10-30-07, 02:45 PM #1
US called Waterboarding a War Crime in 1947!
In 1947, the United States charged a Japanese officer, Yukio Asano, with war crimes for carrying out another form of waterboarding on a U.S. civilian. The subject was strapped on a stretcher that was tilted so that his feet were in the air and head near the floor, and small amounts of water were poured over his face, leaving him gasping for air until he agreed to talk.
"Asano was sentenced to 15 years of hard labor," Sen. Edward M. Kennedy (D-Mass.) told his colleagues last Thursday during the debate on military commissions legislation. "We punished people with 15 years of hard labor when waterboarding was used against Americans in World War II," he said.
So the moral of the story is. Do as the US says, not as the US does.
10-30-07, 02:54 PM #2
10-30-07, 04:18 PM #3
Whatever suits your fancy, USA, Australia will be right behind you, well, At least the government, You might not get a welcome reception at APEC(OPEC) here. thats right..you didn't.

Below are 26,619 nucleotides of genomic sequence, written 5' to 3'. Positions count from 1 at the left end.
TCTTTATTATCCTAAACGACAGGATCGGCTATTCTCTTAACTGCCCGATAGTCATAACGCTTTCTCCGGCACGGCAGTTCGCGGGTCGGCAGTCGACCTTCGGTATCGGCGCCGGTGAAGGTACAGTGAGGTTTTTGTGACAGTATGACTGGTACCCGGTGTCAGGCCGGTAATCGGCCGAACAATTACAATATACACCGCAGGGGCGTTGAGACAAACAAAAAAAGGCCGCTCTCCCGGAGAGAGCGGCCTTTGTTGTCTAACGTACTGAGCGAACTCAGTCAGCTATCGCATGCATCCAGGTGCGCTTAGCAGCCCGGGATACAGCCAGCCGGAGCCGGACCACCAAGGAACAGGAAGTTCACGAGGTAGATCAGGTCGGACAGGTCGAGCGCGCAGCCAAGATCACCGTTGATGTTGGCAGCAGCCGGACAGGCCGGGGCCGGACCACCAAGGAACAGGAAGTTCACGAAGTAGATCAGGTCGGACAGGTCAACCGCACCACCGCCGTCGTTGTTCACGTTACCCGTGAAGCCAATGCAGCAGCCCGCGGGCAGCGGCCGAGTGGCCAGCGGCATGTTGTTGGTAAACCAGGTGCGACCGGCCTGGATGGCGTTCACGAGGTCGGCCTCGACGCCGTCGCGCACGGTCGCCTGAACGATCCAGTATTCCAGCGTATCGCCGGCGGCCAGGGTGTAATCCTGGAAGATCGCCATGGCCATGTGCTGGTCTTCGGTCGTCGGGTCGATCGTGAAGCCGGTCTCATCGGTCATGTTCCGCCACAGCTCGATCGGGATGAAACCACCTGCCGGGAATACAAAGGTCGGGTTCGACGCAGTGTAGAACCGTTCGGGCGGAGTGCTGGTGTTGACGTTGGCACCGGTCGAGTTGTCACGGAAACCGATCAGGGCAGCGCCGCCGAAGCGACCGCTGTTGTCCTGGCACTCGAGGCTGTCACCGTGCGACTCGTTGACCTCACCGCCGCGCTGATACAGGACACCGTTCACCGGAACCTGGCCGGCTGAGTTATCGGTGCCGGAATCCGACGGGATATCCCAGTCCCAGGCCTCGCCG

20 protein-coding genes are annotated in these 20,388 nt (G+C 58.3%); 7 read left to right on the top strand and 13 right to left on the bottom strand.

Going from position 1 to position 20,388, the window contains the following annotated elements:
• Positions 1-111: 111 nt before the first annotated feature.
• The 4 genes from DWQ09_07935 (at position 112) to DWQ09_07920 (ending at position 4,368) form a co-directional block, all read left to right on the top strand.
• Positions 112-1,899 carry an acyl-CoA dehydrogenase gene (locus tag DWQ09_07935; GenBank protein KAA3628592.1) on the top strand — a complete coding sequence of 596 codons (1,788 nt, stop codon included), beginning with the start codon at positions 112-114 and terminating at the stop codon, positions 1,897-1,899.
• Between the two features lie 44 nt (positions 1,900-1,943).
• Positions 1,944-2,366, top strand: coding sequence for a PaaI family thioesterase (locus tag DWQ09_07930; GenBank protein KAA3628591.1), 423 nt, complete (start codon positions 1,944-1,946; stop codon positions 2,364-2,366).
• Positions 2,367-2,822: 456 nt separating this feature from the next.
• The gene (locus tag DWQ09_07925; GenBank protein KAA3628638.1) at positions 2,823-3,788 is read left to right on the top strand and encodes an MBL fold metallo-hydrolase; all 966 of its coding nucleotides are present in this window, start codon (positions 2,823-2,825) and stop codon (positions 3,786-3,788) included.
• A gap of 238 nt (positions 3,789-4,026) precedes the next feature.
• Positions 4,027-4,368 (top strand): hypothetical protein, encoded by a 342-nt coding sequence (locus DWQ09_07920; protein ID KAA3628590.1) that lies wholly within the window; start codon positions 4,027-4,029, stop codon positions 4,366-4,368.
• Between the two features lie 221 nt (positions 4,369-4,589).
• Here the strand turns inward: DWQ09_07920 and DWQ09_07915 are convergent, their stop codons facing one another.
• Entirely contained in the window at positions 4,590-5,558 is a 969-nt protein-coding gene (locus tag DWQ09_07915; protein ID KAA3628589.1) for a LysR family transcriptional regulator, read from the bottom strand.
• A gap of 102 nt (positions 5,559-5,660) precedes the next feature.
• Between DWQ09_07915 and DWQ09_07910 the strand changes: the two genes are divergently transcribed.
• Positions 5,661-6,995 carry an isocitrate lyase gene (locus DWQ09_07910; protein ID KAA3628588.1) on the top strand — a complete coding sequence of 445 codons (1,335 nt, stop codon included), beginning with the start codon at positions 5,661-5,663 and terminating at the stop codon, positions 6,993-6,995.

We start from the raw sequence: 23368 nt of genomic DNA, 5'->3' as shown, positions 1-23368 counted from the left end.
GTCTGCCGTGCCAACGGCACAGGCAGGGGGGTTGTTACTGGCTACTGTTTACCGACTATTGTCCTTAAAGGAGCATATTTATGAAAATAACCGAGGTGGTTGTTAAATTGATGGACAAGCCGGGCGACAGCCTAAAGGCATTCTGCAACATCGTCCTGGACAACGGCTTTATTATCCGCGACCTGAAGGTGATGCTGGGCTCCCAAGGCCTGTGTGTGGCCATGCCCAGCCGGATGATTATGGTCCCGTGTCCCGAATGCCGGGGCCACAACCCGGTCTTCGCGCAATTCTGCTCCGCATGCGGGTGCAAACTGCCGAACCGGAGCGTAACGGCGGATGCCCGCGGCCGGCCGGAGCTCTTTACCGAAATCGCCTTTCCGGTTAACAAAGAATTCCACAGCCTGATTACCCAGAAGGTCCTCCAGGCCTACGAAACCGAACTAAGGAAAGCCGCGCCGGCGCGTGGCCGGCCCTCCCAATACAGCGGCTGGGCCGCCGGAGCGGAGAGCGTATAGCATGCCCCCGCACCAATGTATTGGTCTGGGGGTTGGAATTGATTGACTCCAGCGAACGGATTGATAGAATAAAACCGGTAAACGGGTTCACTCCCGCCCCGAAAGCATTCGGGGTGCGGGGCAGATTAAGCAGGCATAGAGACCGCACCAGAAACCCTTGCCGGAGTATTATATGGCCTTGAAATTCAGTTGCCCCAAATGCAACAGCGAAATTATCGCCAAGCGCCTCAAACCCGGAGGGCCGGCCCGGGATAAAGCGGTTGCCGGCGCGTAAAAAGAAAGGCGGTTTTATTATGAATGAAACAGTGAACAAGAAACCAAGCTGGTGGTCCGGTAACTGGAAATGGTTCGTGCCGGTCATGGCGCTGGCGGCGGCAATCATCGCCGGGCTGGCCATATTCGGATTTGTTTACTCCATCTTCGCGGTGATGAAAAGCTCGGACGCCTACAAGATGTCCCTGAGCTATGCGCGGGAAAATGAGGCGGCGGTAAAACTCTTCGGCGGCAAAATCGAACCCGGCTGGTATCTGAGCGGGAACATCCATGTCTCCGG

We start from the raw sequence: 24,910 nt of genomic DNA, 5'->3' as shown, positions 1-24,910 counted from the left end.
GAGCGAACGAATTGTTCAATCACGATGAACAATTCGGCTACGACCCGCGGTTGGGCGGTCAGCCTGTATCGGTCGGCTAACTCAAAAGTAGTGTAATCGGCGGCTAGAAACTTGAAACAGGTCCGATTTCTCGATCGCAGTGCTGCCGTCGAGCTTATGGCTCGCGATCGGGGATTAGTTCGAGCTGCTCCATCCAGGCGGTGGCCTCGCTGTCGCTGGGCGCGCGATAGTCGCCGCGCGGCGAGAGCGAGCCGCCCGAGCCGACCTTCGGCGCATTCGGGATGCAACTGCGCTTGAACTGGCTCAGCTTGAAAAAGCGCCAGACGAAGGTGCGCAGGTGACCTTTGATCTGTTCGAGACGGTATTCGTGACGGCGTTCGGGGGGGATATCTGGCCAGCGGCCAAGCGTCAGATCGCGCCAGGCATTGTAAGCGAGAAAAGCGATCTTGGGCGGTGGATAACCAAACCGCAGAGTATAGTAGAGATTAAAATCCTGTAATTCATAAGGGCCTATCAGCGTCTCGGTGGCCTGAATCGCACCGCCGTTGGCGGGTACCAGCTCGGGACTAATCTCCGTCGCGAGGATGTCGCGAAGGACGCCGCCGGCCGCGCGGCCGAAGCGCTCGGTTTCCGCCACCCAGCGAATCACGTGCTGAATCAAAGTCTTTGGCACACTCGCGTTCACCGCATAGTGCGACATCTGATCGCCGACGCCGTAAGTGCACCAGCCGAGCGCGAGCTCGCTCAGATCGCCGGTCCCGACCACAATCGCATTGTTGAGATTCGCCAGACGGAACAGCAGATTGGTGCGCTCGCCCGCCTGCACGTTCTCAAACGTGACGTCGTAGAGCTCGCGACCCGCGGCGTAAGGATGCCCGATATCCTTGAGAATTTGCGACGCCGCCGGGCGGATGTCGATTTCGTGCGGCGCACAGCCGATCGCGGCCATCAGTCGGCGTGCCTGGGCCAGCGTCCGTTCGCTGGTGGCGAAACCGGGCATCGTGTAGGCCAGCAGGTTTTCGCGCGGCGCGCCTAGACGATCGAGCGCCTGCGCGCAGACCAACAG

10-30-07, 04:22 PM #4
It'd be nice to hear that in the media. Torture hasn't been condemned enough.
10-30-07, 04:45 PM #5
Neither has terrorism.
10-30-07, 05:31 PM #6
10-30-07, 05:49 PM #7
You conviently forget that in WWII POW's were soldiers, and as such were covered under the 1929 Geneva Convention, and the International Laws of War.
The Third Geneva Convention of 1949 accords POW status only to enemy forces who follow certain rules: wear uniforms; do not deliberately target civilians; and otherwise fight in accordance with the laws and customs of war.
Al Qaida and the Taliban militia did not follow these rules because, as groups, they systematically and deliberately have attacked innocent civilians and they do not wear clothing that distinguishes them from civilians. Additionally al Qaida is not a party to the Geneva Convention and has no right under international law to wage war
Even if detainees were POWs, they would not have the right to lawyers, access to the courts to challenge their detention, or the right to release prior to the end of hostilities.
Nothing in the Geneva Convention provides POWs such rights and POWs in past wars have not generally been given these rights.
10-30-07, 06:03 PM #8
You are entitled to your opinion, but it is contrary to the opinion of the United States Supreme Court, which ruled, in a 5-3 decision, in favor of Hamdan in the Hamdan v. Rumsfeld case.
The Court's complex 73-page opinion, written by Justice John Paul Stevens and joined by justices Stephen Breyer, Ruth Bader Ginsburg, and David Souter, holds that (among other things):
"Enemy combatants" are protected by the Geneva Conventions.
10-30-07, 08:49 PM #9